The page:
Business World

Banks in Britain and U.S. ban Bitcoin buying with credit cards

Top-6-cryptocurrencies-2018

Syndicated News
Written by Syndicated News

Ban is to protect customers from price falls; Bitcoin falls 11% on regulatory concerns

LONDON — Feb. 5, 2018: Banks in Britain and the United States have banned the use of credit cards to buy Bitcoin and other cryptocurrencies, fearing a plunge in their value will leave customers unable to repay their debts.

Lloyds Banking Group Plc, which issues just over a quarter of all credit cards in Britain, and Virgin Money
said they would ban credit card customers from buying cryptocurrencies, following the lead of U.S. banking giants JP
Morgan Chase & Co and Citigroup.

The move is aimed at protecting customers from running up huge debts from buying virtual currencies on credit, if their values were to plummet, a Lloyds spokeswoman said.

Concerns have arisen among credit card providers because their customers have increasingly been using credit cards to fund accounts on online exchanges, which are then used to purchase the digital currencies.

However, other banks said today they will continue to allow credit card customers to buy cryptocurrencies.

“We constantly review our protections for customers as a responsible bank and lender, and are keeping this matter under close review,” a spokeswoman for Barclays said.

Barclays is Britain’s leading credit card issuer with a market share of around 27 per cent through its Barclaycard brand.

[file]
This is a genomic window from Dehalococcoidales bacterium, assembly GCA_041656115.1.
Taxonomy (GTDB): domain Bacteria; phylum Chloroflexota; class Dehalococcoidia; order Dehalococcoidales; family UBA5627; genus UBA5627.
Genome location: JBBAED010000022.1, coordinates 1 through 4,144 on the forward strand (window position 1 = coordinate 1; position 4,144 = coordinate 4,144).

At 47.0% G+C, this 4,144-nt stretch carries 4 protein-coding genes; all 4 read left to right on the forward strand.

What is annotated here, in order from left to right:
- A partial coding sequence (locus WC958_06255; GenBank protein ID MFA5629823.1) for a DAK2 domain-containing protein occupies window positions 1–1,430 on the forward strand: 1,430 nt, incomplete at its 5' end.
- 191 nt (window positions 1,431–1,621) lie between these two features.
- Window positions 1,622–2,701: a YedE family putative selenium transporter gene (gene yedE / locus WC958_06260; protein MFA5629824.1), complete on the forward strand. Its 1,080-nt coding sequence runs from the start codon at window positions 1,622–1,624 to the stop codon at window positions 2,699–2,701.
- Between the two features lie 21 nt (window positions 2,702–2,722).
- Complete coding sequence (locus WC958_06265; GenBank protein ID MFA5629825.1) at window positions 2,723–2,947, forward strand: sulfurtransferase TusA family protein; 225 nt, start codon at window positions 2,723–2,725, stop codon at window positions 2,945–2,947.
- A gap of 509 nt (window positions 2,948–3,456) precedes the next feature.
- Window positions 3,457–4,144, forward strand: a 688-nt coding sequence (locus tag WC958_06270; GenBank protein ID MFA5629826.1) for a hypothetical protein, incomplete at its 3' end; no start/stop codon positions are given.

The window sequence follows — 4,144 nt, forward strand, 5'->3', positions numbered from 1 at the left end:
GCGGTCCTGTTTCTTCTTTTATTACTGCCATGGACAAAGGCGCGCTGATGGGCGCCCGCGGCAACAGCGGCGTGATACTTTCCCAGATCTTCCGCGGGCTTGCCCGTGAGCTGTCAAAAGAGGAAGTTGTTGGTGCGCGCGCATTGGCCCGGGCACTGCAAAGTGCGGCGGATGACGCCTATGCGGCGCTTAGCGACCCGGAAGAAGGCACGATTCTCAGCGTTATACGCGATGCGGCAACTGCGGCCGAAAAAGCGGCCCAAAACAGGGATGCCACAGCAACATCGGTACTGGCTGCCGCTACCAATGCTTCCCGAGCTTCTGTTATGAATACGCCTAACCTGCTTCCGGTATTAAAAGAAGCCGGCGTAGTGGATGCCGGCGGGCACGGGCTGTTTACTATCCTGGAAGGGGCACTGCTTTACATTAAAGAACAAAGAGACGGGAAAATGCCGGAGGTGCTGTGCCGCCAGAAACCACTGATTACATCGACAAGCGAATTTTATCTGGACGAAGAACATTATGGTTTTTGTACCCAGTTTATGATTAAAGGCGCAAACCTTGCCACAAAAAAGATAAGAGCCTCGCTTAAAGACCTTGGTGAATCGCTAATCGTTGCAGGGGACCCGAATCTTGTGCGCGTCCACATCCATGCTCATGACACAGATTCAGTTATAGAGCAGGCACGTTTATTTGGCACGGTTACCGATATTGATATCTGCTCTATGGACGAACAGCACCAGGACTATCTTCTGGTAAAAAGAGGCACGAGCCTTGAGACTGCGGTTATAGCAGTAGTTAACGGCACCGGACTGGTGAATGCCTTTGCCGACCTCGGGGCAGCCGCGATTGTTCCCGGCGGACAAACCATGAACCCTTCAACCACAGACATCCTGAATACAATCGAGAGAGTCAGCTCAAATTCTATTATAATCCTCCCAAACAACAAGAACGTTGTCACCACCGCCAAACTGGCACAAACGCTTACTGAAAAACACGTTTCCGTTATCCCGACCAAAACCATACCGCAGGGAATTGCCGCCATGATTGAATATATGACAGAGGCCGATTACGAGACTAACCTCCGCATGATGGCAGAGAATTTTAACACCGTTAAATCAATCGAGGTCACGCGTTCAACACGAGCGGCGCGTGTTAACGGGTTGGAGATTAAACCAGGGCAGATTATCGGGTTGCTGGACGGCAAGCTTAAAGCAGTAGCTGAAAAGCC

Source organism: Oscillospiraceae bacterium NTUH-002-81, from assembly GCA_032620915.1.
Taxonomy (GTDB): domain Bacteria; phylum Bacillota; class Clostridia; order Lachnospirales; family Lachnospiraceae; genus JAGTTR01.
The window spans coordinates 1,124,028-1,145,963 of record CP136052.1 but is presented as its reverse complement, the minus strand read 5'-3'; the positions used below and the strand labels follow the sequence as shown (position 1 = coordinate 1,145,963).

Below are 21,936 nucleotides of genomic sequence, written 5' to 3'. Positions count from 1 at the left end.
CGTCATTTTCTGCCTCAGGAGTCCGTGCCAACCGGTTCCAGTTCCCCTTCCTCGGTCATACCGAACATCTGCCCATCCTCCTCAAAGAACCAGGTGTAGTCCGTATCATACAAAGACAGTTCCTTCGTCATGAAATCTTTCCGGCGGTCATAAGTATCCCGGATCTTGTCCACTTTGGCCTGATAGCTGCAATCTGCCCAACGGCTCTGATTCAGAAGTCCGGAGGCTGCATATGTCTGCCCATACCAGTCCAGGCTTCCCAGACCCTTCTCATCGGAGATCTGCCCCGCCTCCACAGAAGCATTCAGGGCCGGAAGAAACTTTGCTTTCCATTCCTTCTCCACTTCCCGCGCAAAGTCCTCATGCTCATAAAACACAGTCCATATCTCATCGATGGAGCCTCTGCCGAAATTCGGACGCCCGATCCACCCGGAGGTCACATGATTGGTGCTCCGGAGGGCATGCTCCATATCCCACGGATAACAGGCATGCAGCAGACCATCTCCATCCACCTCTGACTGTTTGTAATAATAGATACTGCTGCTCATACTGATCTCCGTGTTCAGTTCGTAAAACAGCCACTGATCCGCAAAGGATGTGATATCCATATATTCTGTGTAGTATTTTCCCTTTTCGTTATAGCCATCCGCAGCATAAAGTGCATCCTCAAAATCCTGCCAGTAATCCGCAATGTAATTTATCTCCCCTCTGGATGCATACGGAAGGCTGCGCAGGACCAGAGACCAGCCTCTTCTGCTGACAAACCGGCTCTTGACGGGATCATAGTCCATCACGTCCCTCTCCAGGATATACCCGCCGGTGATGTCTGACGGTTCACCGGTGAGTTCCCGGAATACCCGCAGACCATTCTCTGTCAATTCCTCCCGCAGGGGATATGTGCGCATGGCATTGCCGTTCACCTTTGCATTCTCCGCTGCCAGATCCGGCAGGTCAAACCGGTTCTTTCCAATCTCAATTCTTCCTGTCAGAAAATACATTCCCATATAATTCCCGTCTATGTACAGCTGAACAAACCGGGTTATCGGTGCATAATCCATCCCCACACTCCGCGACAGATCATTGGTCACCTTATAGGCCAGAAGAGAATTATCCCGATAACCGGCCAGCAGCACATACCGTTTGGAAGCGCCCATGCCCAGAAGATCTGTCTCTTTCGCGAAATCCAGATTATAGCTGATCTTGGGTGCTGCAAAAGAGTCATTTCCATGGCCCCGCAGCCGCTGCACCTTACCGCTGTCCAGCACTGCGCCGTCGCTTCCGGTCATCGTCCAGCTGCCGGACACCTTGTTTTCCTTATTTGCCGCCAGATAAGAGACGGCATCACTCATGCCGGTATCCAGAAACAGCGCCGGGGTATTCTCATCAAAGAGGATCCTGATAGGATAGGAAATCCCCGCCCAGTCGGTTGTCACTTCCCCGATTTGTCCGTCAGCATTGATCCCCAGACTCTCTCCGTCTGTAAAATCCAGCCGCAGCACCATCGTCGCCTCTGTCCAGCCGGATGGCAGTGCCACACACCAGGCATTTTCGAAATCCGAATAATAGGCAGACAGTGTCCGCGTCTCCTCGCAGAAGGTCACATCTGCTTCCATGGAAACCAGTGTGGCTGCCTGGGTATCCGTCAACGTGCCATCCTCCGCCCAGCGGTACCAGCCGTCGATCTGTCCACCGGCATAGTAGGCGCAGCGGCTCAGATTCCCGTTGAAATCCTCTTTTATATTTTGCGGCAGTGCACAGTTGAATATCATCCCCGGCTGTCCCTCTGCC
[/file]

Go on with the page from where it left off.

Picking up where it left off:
“At present UK customers can use both their Barclays debit card and Barclaycard credit card to purchase cryptocurrency legitimately,” the Barclays spokeswoman said.

Spain’s second-biggest bank BBVA also said it has no restrictions in place on such purchases.

Last week Mastercard Inc, the world’s second biggest payments network, said customers buying cryptocurrencies with credit cards fuelled a 1 percentage point increase in overseas transaction volumes in the fourth quarter.

At that time Bitcoin was staging a spectacular rise in value, reaching a peak of $19,187 on December 16 on the
Luxembourg-based Bitstamp exchange.

But the biggest and best-known cryptocurrency has since fallen dramatically and today was down by 11 per cent to
$7255 at 1719 GMT on Bitstamp, extending losses from Friday amid worries of a global regulatory clampdown.

Credit risk

The decision on whether to allow credit card users to buy cryptocurrencies is a credit risk decision made by the
card-issuing banks, a spokesman for Mastercard said.

A spokeswoman for Chase bank said it is not currently processing credit card purchases of cryptocurrencies because of the volatility and risk involved, while a Citi spokeswoman confirmed a similar ban, but did not give a reason.

The bans extends only to credit card purchases, with debit card users still able to buy cryptocurrencies.

“Across Lloyds Bank, Bank of Scotland, Halifax and MBNA, we do not accept credit card transactions involving the purchase of cryptocurrencies,” the Lloyds spokeswoman said in an email.

Lloyds did not say how it planned to enforce the ban, although the Telegraph newspaper reported yesterday that its
credit card customers will be blocked from buying Bitcoin online through a blacklist that will flag sellers.

A spokeswoman from the Royal Bank of Scotland declined to comment on the bank’s policy.

Europe’s biggest bank HSBC did not respond to requests for comment on whether it permits credit card purchases
of cryptocurrencies.

Concerns about the use of Bitcoin and other such currencies extend beyond the use of credit cards for borrowing.

British Prime Minister Theresa May has said Britain should take a serious look at digital currencies such as Bitcoin
because of the way they can be used by criminals. — Reuters

 

Comments

comments

About the author

Syndicated News

Syndicated News

News sourced from Bernama, Reuters, AFP and other accredited news agencies, including credible blogsites and news portals.